So with diabetes medications costing over $60 billion per year, the question is why haven’t we, as a healthcare system, been using a Virta-like approach with nutrition, support and other methods to reverse or control diabetes?  The cost of such intervention is small compared to the cost of ongoing treatment and diabetes’ other adverse effects.  It’s care versus cure, and in this case, the cure may be well worth the cost.

Making Medicaid Better and Physicians More Accessible: Cityblock Health and ZocDoc

Keeping on the theme of digital technology enabling patients and providers in the continuing evolution of value-based care, we saw two interesting presentations today.  First, there was Cityblock Health which, like many of the other provider presenters, stressed an omnichannel engagement thesis with a digital platform as the key to connecting its providers with their patients.  Cityblock is differentiated in a few ways.  Cityblock is solely focused on the Medicaid and dual-eligible population in underserved geographies. As we know, the managed Medicaid and dual eligible marketplace has a spend of almost $1 trillion. Did you know that on average one of every two babies today is born on Medicaid?

Cityblock’s CEO Toyin Ajayi suggested that underinvestment in primary care, behavioral health and social care in the Medicaid and dual eligible populations result in both (i) high rates of inpatient spend when needs are not earlier met and (ii) elevated total cost of care, particularly for individuals with complex needs. What was that old English saying – pennywise and pound foolish?  As Chiquita Brooks-LaSure, CMS Administrator, said yesterday, this is the cost that we pay for not addressing health inequities and disparities.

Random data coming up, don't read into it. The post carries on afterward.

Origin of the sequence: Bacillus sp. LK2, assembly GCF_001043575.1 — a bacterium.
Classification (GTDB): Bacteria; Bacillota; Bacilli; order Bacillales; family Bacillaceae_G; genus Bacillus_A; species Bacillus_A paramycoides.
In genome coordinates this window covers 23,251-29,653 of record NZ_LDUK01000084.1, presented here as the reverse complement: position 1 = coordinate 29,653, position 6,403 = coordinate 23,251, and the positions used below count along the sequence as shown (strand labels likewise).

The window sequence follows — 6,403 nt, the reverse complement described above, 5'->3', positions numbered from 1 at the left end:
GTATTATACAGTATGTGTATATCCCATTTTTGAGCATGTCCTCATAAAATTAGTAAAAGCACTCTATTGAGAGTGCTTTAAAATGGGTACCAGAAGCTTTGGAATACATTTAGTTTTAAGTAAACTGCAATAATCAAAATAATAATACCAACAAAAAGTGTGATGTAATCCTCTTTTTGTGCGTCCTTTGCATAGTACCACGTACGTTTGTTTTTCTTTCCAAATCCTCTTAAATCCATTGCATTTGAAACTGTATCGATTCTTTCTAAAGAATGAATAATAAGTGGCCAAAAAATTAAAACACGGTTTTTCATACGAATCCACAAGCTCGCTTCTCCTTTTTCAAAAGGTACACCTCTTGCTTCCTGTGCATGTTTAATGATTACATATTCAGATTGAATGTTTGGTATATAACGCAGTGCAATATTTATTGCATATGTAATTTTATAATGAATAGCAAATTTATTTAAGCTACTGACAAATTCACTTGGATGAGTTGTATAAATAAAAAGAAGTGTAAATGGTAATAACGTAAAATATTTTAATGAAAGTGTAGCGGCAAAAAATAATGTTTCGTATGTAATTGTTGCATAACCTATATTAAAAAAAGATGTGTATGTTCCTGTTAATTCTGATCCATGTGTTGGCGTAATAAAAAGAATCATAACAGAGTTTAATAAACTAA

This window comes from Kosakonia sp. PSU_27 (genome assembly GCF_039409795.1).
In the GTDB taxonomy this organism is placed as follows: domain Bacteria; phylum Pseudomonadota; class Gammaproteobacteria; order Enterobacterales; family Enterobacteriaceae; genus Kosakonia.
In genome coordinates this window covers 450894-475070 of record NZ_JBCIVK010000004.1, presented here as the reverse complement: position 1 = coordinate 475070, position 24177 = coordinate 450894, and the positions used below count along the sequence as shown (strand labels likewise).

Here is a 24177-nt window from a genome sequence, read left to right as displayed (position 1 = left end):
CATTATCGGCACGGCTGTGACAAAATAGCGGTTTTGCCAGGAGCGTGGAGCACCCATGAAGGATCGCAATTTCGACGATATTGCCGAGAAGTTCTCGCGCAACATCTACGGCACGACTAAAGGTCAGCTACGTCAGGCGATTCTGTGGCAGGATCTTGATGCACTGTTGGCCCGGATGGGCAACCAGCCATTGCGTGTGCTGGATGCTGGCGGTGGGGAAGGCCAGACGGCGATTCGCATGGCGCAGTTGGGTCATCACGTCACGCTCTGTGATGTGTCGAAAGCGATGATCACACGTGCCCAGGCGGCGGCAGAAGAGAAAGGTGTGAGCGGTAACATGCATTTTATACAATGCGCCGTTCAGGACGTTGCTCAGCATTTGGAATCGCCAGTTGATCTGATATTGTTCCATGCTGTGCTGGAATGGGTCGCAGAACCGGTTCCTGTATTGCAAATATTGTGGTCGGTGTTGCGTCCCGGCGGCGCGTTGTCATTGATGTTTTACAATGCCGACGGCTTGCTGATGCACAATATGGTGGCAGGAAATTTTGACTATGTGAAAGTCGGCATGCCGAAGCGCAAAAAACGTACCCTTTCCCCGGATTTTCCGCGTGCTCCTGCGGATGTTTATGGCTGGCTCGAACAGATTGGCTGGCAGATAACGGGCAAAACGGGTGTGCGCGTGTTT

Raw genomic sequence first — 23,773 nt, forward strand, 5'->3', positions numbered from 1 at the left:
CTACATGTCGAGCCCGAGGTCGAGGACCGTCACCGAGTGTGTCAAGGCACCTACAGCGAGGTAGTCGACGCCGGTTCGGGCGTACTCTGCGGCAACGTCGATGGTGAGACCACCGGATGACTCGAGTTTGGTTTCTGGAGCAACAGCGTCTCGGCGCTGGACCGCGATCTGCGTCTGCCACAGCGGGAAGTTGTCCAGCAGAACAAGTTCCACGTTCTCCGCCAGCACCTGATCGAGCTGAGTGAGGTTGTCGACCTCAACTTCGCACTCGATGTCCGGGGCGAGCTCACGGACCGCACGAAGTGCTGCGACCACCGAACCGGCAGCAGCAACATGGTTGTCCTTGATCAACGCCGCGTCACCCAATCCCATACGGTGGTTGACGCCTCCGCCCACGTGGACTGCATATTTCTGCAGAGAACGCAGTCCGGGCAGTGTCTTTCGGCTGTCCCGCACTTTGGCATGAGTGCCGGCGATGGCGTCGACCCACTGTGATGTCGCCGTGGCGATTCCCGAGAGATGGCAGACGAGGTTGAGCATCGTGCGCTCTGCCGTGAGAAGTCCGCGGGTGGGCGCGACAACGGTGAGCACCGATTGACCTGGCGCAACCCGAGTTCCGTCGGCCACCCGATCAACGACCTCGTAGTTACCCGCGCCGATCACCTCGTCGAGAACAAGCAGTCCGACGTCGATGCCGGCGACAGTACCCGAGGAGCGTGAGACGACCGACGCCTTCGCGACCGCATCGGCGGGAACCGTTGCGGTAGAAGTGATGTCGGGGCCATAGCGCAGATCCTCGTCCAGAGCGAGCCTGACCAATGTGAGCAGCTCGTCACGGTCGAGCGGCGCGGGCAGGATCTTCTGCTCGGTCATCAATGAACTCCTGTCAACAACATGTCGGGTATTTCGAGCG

By investing more in the above underinvested areas, Cityblock aims to reduce hospital stays, and achieved a 20% inpatient admit reduction in its early cohorts. With the cost of an average hospital stay being about $10,000, Cityblock suggested that eliminating a single hospital stay pays for 230 primary care visits, 120 psychiatrist hours, 2 years of food stamps or 600 Uber rides.  Seems like a convincing value proposition to us!

With a patient census that is often low-income without access to healthcare provider choices, Cityblock has committed to drawing its staff from the communities it serves by providing a combination of primary care, behavioral and social services to their members with an emphasis on home health services.  The goal stressed by Cityblock is to coordinate an otherwise fragmented care plan that many of Cityblock’s members face in an effort to address those underlying health issues that often result in Cityblock members turning to acute care settings for treatment – an outcome that dramatically increases the cost of care. Utilizing an easy-to-use phone app (as most Cityblock patients have smartphones) as well as providers and care coordinators from within the community, Cityblock has been able to build a dedicated and engaged team serving over 100,000 patients in five markets after only two years.  Cityblock receives recurring risk revenue of about $15 to $30 thousand per year and cares for patients with complex needs, with 75% having 3 or more chronic conditions, 26% with a behavioral health diagnosis and 58% with low social support.